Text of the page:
Friday, 18 November 2011

How Does an M&A Advisor Add Value to the Divesture Process?

M&A advisors typically charge between 3% and 7% as a success fee for managing the sale process for a company.  The contingent structure of a success fee means the advisor gets paid a nominal percentage if the deal is satisfactory to all parties.  Sounds reasonable.  The percentage, while small, can amount to hundreds of thousands of dollars and, when viewed in this light, vendors begin to question the value for money.  So the question is, is an M&A advisor worth, say 5% of the realized amount or, in other words, will engaging an M&A advisor improve your expected value by at least 5%?
The alternatives to working with a trusted advisor typically fall in three buckets: (i) respond to an unsolicited offer; (ii) approach other members of the existing management team or, (iii) approach a competitor.  Veracap's Value Enhancement FrameworkTM enables business owners to realize their personal and financial objectives by introducing appropriate planning and execution strategies in undertaking the sale of their company.   The chart below illustrates that opportunities for value enhancement are created through timing the sale, preparing for the sale and valuation and pricing initiatives. It demonstrates how to realize on the value that has been created through building deal momentum in the search for buyers, preliminary due diligence, deal structuring, negotiations and closing.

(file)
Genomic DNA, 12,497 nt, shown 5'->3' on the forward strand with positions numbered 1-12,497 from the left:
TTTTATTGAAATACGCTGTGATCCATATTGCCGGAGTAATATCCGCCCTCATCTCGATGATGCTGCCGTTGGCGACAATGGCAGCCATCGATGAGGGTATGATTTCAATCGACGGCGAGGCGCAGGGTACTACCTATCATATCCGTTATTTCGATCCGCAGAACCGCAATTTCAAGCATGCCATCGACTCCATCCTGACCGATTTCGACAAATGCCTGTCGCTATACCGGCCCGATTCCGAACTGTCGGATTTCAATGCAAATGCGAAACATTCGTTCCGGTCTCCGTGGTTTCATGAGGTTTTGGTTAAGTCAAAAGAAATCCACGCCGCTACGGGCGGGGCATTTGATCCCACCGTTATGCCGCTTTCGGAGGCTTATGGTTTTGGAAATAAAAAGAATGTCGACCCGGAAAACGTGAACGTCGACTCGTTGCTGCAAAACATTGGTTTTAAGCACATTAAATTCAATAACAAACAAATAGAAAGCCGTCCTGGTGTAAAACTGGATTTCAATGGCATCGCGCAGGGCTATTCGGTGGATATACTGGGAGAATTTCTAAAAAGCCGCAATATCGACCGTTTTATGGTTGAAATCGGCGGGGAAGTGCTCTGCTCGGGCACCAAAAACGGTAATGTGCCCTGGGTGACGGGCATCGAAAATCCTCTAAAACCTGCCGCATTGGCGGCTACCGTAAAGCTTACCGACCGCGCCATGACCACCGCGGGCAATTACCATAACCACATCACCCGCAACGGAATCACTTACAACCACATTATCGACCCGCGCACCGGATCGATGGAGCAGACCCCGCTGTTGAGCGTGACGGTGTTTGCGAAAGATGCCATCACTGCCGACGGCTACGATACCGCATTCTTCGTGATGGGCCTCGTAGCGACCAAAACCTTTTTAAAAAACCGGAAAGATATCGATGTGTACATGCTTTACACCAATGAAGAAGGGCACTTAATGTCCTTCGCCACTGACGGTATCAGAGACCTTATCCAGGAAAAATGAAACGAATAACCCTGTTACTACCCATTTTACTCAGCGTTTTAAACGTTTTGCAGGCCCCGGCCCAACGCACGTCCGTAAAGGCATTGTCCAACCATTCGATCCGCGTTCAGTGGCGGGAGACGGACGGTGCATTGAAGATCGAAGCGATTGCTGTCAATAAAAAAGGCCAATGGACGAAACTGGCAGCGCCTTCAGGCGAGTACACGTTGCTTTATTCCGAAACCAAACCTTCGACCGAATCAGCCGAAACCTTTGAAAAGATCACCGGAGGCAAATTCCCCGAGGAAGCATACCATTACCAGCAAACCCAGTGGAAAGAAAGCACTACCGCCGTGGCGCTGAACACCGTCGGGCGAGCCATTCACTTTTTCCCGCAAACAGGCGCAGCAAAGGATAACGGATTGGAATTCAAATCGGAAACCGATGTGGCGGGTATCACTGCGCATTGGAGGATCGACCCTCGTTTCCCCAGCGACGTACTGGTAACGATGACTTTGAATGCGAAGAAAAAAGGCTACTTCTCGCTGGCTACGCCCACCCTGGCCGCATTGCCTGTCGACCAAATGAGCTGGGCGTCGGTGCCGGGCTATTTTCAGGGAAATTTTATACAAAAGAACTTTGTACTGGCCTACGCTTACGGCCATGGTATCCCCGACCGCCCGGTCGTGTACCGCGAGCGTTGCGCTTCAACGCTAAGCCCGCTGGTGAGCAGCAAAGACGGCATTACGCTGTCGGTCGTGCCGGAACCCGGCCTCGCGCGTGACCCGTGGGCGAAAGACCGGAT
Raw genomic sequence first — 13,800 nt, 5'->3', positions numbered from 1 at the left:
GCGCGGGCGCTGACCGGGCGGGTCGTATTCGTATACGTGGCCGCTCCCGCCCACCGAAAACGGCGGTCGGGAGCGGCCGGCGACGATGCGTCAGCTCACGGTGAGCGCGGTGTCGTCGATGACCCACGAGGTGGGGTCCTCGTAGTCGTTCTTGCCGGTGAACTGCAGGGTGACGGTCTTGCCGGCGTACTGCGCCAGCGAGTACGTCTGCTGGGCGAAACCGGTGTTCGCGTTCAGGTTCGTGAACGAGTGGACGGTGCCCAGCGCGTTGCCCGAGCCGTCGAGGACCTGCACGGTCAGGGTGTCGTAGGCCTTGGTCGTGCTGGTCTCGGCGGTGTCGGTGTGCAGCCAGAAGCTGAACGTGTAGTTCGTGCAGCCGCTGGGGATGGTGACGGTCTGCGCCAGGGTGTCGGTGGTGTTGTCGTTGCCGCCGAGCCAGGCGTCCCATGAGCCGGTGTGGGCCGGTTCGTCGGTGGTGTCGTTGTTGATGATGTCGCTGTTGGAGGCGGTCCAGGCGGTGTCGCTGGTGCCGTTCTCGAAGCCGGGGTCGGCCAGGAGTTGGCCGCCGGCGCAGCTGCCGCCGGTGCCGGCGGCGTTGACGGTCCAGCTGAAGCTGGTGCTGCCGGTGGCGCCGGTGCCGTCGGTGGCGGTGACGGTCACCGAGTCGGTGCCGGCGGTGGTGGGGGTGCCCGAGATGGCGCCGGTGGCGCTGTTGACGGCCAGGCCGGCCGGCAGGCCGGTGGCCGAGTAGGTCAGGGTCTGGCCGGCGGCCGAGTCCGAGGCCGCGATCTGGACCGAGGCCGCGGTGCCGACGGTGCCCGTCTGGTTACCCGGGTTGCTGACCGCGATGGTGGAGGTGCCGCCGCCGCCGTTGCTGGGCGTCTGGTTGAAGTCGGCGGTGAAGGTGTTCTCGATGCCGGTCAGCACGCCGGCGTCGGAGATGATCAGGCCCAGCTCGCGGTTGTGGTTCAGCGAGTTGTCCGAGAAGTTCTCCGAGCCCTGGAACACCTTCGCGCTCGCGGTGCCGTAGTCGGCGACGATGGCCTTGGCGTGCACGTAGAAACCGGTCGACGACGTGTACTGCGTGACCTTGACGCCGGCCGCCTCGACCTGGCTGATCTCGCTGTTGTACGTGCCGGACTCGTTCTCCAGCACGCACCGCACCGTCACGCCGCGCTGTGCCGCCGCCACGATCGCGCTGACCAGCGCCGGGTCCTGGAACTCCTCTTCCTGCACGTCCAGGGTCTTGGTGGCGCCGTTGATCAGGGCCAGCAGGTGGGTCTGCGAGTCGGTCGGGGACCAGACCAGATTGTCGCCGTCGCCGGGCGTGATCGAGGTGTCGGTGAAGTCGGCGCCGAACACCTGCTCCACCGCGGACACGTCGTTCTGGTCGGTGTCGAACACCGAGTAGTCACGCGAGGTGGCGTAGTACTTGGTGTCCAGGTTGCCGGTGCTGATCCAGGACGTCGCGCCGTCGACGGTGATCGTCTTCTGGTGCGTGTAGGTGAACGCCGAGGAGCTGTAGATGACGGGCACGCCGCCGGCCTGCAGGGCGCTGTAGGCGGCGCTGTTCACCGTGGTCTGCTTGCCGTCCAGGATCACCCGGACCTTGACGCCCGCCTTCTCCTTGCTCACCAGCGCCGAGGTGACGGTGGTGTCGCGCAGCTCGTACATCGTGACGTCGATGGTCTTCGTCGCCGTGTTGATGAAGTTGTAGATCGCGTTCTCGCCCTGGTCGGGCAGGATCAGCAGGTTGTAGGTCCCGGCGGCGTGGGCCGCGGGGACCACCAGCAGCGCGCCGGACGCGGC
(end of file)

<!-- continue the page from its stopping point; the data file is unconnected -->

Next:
So will engaging an M&A advisor improve your expected value by at least 5%?  While I do not have empirical evidence to present, I can say that most of the time we see at least a 5% improvement between the average acceptable expression of interest and the signed LOI.  I have also seen this difference be as high as 100%.  The price improvement during the managed auction process will be the greatest when you have at least two interested parties at the table who both have plenty of room above the intrinsic value of the business to the value to the buyer (see What Will a Strategic Buyer Pay?).  
The main difference between the Veracap framework and do-it-yourself alternatives is that the latter are typically reactive as opposed to proactive.  An M&A advisor will: (i) position the selling company as a strategic fit for target buyers; (ii) present the opportunity to numerous logical and capable buyers; and (iii) manage the process along a defined and orderly timeline, in order to generate the highest premium possible.

Derek van der Plaat, CFA has worked in private market M&A for more than 20 years and is a Managing Director with Veracap Corporate Finance in Toronto.

1 comment:

  1. Mergers and acquisitions also known as "M&A" is the procedure of consolidating or mixing two organizations into one corporation. A directly purchase is simply when one organization buys another organization overall. Usually, this deal can be made in inventory, cash or a mixture of both.

    M&A Advisor